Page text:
• You build your own design systems with customization.
  • You build your own components as no component classes are provided.

Let’s take a look at a utility class:



  • lg: this is the responsive variant.
  • hover: this is the element state variant.
  • bg-blue: this is the actual style applied.

Now that we have understood all about the core concepts, let’s write some code and make a utility-first workflow.

A utility-first demo

As you might have guessed by now, we will be building the popular two-column hero section of a webpage with Tailwind CSS. It looks something like this:

Webpage with Tailwind CSS

Take a look at the following Codesandbox embed of the above image:

Note that this layout which we will code is not responsive. This is suitable for the usual desktop screens and is not a responsive design. Time to get things rolling!

As we are using the default styles Tailwind provides we won’t be installing it to our project just yet. Fret not, in the next part of the series, we will install it via NPM as we need to customize the base styles.

Let your favorite code editor do its magic of adding the default semantic markup in the index.html file.

Add the following link tag after defining a suitable title for the webpage:

<link href="https://unpkg.com/tailwindcss@^2/dist/tailwind.min.css" rel="stylesheet">

Now let’s go through each of the elements we have here:

    1. The body: there is just one property to define and that is the background color. It has a very light gray color so we use Tailwind’s bg-gray-100 utility class. This         equals:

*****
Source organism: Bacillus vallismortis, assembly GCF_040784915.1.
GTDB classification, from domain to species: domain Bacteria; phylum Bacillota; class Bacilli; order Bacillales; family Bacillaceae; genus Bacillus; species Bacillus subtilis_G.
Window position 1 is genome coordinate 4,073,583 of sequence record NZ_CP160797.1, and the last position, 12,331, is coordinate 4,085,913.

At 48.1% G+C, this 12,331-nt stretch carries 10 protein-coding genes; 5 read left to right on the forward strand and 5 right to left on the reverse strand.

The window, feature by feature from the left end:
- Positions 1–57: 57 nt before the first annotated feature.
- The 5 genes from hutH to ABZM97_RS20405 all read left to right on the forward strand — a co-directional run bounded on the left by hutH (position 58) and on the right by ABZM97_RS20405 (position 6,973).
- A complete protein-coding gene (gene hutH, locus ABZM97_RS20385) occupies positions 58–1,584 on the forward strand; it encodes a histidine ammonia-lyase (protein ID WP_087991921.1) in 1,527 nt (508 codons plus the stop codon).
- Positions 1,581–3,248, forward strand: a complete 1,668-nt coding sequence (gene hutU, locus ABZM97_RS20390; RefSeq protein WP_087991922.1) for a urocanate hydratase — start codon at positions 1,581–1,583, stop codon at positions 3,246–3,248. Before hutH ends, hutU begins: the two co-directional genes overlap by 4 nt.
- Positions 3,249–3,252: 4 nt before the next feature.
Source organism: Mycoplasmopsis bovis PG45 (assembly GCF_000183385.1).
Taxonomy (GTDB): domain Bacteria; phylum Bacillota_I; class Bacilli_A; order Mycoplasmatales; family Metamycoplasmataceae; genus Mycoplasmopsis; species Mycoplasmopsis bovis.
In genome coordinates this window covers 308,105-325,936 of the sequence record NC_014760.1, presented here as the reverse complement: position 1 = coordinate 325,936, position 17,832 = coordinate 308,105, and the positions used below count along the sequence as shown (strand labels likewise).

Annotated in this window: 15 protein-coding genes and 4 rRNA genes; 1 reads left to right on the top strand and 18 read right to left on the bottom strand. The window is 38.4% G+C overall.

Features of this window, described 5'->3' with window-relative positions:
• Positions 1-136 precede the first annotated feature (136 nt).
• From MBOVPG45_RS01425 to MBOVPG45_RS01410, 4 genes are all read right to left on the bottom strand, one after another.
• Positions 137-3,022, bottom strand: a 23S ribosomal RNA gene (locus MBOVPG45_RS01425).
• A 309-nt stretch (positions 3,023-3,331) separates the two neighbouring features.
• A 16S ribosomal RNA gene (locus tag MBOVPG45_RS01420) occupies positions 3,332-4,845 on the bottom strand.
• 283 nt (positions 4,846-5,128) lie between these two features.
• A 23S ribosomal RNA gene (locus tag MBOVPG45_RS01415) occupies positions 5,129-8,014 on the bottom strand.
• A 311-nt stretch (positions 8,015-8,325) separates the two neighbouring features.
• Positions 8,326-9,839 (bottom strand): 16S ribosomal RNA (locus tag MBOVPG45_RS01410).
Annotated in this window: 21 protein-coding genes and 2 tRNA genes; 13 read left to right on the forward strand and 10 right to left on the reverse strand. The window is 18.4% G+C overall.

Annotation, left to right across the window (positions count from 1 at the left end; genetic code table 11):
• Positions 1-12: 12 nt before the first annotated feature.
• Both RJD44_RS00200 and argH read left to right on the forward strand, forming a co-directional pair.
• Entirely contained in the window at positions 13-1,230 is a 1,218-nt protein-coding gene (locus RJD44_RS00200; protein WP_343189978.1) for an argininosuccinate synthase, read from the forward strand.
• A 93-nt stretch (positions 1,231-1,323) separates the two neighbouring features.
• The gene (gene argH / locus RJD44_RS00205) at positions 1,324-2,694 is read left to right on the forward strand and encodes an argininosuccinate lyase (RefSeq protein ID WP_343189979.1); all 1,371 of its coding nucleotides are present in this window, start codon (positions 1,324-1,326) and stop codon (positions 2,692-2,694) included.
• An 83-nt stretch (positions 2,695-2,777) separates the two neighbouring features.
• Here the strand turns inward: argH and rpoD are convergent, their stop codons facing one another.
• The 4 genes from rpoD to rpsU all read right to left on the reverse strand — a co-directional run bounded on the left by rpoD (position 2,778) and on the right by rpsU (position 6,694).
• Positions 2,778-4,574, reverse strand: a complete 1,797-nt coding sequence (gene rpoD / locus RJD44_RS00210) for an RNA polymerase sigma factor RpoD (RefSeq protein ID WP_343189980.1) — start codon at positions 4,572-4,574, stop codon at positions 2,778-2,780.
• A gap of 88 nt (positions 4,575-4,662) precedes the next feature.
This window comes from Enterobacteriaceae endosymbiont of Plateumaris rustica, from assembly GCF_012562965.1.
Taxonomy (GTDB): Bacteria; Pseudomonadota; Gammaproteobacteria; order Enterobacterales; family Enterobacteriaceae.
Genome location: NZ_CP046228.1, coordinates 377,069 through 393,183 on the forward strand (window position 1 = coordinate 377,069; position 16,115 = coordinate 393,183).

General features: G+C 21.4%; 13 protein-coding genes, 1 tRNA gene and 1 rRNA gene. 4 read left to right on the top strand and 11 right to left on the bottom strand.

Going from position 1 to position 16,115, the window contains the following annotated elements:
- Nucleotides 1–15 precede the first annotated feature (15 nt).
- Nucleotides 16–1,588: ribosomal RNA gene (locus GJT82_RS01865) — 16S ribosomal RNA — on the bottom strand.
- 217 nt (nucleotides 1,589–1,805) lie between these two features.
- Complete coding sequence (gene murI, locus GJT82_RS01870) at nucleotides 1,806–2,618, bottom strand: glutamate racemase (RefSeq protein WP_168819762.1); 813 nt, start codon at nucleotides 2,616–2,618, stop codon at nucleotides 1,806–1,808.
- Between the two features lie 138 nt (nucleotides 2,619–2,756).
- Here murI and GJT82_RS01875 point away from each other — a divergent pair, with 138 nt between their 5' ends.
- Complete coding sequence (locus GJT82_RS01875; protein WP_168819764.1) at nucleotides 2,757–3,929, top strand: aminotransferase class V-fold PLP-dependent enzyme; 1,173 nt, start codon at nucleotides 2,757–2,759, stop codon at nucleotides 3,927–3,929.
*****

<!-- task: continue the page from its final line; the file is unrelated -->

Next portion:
--tw-bg-opacity: 1; 
background-color: rgba(229, 231, 235, var(--tw-bg-opacity));

You can check all the different color palette provided by Tailwind in their documentation.

    2. The main container: it holds our two important layouts; to the left, we have all the text like heading, subheading, and buttons, to the right, we have the image. Now,          what’s better than using the CSS native flexbox powers to achieve such layouts but no! We are not writing all those rules to make them appear side-by-side and          center them, the built-in utility classes are here for you.

We simply use flex justify-center items-center classes which make items display to flex and aligns them both vertically and horizontally to center. As for some spacing we use the m-16 that applies a 4rem of margin values all around our container.

    3. The heading: first we have a super small “Plant-a-holic” text, then we got our <h1> heading make sure to give it a top margin of 1.5rem, a 3rem font-size, a suitable letter-spacing and line-height, bold weight, and a super dark gray color (not exactly black). All of these translate to the following utility classes:

mt-6 text-5xl font-headline tracking-tight font-extrabold text-gray-900 leading-snug

For the second line of our heading we can directly add it inside the <h1> tag with the help of the <span> element. The only difference is of color. This is like the accent color for our webpage and its value is text-green-700.

    4. The paragraph: the description of the website is a <p> element. At first, we want to give it a width of 60% of its size so that it doesn’t span all the way towards the          image we will be having later. Tailwind’s element widths are spaced by default as 1 unit = 0.25rem or 4px. More about spacings can be read here.

As w-full is assigned as width: 100%, w-1/2 is width: 50%, hence for 60% we use w-3/5 utility-first css class.

We give it a slight top margin, medium gray text color, and font-size. Note that the font-size classes come with an extra line-height property. Hence, the text-lg class becomes:

font-size: 1.125rem; 
line-height: 1.75rem;

    5. The buttons: as you can see from the design, there are two buttons arranged side-by-side. So, naturally, we need a wrapper around them and make it use the         power of Flexbox. Hence with a proper top margin, the two classes we need here are mt-8 and flex.